On a Saturday buffeted by a cold December wind, thousands strolled with somber step through one of New York City’s two historic cathedrals. Outside, hundreds more waited patiently in a long line to enter; once inside, their voices were muted and the very young, holding a parent’s hand, would be told about a brilliant, cloudless September morning when America changed forever.
This was the National September 11 Memorial Museum over the weekend, a place that documents our vulnerability as well as the nobility of so many among the dead. It is miles from St. Patrick’s, and Saturday the distance between the two sites was quite congested, with about 25,000 marching along Sixth Avenue in orderly protest over the recent deaths of Eric Garner and Michael Brown, two events that have also altered the country.
This was also the week when the United States Senate Intelligence Committee released an indictment that declared beyond doubt that the CIA tortured some captured during the war that began on that horrific September day 14 years ago. In all three locations—the museum, the Fifth Avenue cathedral, the streets and sidewalks of the world’s most famous city—prayers for the souls of the departed resonated.
Surrounding all of these places and hundreds of others you could see the season’s lights brightening store windows and you could see the mobs of tourists pushing against each other to take pictures of the enormous tree standing in splendor above the ice rink at Rockefeller Center. Here, in the middle of the warped excess that is the heart of Fifth Avenue windows, there seemed to be no sadness and little memory of the defining event of our century.
At the memorial museum, it is the eyes of those taken by terror that speak softly, silently, to visitors. Portraits of most of the 2,977 victims on September 11 are displayed on the walls. They died for simply going to work that morning, killed by religious fanatics, homicide victims all.
The eyes of people like Thomas Patrick Cullen III, firefighter, Squad 41, husband, father, 31 years old. The eyes of Welles Crowther, the man in the red bandana, Boston College graduate, equities trader at Sandler O’Neill. The eyes of Betty Ong, a flight attendant on American Airlines Flight 11, dead at 45, and the eyes of Amy Sweeney, another flight attendant on Flight 11, wife, mother of two, gone at 35. And so many more.
We have been at war for a long time and the fight promises to continue well into the future. We are a huge, complex, diverse country still offering freedom, opportunity and hope. Nobody is knocking on the door of places like China, Egypt, India, Poland, Mexico—you can keep going—for a shot, a chance, to start a new life. For millions on the outside looking in, this is where they want to live, America.
And that’s why the semantics, twisted logic and debate over what is and what isn’t torture is so disturbing. We can concoct all the false rationales available. We can construct excuses based on the evil that occurred September 11th. We can go back and forth about the unknowable: Was torture effective? And we can listen to the pathetic, creepy bravado of a former vice president, wrong on nearly every decision he made. But all of it cannot erase the fact that our country is a 250-year-old testament to ideals that became blasphemy in the hands of a few while the nation reeled in a fear ignited on a single morning in September.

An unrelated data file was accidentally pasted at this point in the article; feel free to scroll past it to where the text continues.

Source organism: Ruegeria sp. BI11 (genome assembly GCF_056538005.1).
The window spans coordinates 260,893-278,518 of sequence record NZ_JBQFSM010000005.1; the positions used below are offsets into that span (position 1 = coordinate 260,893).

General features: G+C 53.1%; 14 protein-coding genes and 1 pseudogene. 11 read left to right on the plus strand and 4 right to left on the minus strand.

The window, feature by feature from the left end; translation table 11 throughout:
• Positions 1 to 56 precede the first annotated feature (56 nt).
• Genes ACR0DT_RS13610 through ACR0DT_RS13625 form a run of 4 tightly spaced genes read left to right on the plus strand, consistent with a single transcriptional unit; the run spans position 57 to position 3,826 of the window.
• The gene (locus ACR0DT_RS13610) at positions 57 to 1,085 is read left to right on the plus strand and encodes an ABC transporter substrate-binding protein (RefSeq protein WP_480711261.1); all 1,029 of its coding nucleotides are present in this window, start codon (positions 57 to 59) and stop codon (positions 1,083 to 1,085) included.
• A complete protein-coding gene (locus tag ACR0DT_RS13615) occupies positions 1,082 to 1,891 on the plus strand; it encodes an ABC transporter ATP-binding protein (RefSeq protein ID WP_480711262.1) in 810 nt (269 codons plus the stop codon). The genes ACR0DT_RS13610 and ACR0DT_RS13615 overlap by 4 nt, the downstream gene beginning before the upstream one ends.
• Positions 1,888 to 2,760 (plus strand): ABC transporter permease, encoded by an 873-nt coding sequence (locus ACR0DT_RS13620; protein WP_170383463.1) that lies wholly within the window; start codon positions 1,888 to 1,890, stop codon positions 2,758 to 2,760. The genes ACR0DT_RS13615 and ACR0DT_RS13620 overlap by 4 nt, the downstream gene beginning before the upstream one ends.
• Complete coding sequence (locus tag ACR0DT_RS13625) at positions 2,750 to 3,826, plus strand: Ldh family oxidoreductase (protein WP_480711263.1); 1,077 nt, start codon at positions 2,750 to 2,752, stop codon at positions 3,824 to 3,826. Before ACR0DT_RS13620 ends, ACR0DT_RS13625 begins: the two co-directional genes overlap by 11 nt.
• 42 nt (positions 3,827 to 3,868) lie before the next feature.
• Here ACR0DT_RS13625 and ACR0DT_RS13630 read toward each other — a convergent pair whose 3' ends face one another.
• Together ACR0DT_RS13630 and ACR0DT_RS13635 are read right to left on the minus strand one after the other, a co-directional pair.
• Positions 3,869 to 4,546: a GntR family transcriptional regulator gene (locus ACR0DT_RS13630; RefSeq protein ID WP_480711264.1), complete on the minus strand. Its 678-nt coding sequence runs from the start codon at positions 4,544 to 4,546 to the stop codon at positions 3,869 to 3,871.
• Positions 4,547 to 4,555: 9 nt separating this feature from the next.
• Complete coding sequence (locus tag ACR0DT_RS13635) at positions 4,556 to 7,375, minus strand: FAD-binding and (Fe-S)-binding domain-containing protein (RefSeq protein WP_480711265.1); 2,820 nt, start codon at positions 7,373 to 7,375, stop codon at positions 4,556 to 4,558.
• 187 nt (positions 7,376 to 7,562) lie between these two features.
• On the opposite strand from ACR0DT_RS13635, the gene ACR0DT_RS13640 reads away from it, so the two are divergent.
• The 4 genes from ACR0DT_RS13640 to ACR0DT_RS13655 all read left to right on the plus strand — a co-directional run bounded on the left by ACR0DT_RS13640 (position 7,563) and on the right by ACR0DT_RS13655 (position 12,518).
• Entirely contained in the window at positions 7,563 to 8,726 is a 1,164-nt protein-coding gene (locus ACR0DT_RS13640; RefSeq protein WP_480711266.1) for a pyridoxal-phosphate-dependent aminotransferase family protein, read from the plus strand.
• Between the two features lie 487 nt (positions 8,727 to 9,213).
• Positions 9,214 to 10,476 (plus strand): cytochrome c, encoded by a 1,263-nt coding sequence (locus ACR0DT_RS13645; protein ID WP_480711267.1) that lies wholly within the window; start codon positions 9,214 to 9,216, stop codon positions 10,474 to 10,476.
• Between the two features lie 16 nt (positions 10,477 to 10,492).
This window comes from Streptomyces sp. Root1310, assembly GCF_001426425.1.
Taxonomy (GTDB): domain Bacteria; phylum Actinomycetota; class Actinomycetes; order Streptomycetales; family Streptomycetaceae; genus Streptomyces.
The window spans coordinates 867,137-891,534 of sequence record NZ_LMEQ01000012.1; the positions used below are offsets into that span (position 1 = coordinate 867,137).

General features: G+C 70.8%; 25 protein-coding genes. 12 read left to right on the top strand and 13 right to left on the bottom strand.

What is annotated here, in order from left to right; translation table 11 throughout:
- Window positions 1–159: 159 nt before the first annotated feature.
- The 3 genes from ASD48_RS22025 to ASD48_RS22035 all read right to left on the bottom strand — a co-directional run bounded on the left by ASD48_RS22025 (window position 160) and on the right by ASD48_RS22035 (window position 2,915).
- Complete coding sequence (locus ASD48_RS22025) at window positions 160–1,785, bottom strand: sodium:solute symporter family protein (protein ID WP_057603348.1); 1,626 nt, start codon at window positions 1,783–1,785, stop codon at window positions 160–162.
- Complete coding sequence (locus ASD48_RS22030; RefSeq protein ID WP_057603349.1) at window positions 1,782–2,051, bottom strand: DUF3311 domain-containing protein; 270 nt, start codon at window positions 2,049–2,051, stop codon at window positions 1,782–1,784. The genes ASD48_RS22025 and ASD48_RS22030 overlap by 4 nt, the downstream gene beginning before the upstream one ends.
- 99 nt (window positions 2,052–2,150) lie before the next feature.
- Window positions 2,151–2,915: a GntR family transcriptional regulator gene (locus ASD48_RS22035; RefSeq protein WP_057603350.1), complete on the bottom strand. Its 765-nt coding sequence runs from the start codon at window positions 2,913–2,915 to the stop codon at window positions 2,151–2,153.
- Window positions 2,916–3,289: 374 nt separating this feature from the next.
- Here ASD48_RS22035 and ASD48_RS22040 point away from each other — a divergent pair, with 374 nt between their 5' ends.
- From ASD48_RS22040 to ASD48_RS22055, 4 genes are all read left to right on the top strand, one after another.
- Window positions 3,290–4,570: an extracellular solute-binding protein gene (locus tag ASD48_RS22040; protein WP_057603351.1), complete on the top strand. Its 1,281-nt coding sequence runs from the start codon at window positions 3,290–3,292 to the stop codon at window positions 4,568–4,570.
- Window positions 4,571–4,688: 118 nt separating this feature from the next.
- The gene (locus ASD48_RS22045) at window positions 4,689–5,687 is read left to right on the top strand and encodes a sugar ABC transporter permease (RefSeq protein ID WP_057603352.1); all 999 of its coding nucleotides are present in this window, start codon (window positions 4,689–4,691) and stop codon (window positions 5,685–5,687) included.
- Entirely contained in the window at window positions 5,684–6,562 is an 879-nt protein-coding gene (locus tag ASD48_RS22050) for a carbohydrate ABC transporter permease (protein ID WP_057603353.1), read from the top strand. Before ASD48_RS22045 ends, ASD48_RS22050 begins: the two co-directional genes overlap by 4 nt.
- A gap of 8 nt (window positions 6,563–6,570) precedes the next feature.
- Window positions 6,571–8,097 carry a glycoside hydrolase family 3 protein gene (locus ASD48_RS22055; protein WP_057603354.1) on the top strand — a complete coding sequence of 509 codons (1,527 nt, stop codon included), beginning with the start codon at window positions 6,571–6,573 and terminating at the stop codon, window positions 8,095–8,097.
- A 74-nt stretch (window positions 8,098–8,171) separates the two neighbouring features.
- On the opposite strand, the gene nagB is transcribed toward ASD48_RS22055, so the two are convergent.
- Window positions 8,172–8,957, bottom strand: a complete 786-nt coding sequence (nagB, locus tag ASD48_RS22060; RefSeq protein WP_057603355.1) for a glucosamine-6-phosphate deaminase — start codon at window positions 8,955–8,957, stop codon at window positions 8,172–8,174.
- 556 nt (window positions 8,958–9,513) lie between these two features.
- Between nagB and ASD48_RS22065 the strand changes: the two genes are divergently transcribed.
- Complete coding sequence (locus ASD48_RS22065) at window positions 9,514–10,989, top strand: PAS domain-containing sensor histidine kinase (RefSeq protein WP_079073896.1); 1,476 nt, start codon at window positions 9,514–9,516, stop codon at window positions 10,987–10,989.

And if you want proof of what the country is really all about, just walk through the National September 11 Memorial Museum. Here it is, in the faces of the victims, in the stories of bravery, in the souls and memory of the survivors, the next of kin. The honored dead came from all over the world, from different lands, spoke different languages. They were rich, poor, black, white, brown, Asian, Hispanic, Catholic, Jewish, Muslim, Protestant. They were waiters, millionaires, stock brokers and salespeople, secretaries, firefighters, cops, young, old, their hopes, dreams, frustrations and futures incinerated by those who were and are twisted in their desire to destroy what all of us hold and too often take for granted.
During the week I happened to see a movie, Unbroken. It’s the film version of an incredible life splendidly captured in Laura Hillenbrand’s bestseller about the staggering story of Louie Zamperini.
He was a young Army Air Force lieutenant whose plane crashed in the Pacific in May 1943. He spent 47 days on a raft and survived only to be captured by the Japanese. He then spent two and a half years in various prison camps in Japan. And he was tortured repeatedly, brutally, and mercilessly by his captors. And he survived again, returning from the barbarism of war and the obscenity administered by others to rebuild and live a life once shattered by the horrific reality of what human beings are capable of doing to each other.
A couple of summers ago I sat with Zamperini at a ballgame at Fenway Park. He was a little guy, small in stature, but that was not who he really was because his heart, his being, his experiences, and the light in his eyes made you know he was actually the best of us: a believer in redemption, the future, the idea that we are all bit actors in the great American story where the strength of the country is stronger than any opposing force.
Zamperini died July 2. He was 97 years old. He lived through World War II, lived across all the decades in between, a time when we seemed to be constantly at war; the Cold War, Korea, Vietnam, Bosnia, Iraq, Afghanistan, generations of battle.
Too bad he is not still with us. I would have liked to hear what Louie Zamperini had to say in response to Dick Cheney’s declaration that torture was OK with him, a vice president of the United States of America.
For more from Mike Barnicle, visit mikebarnicle.com.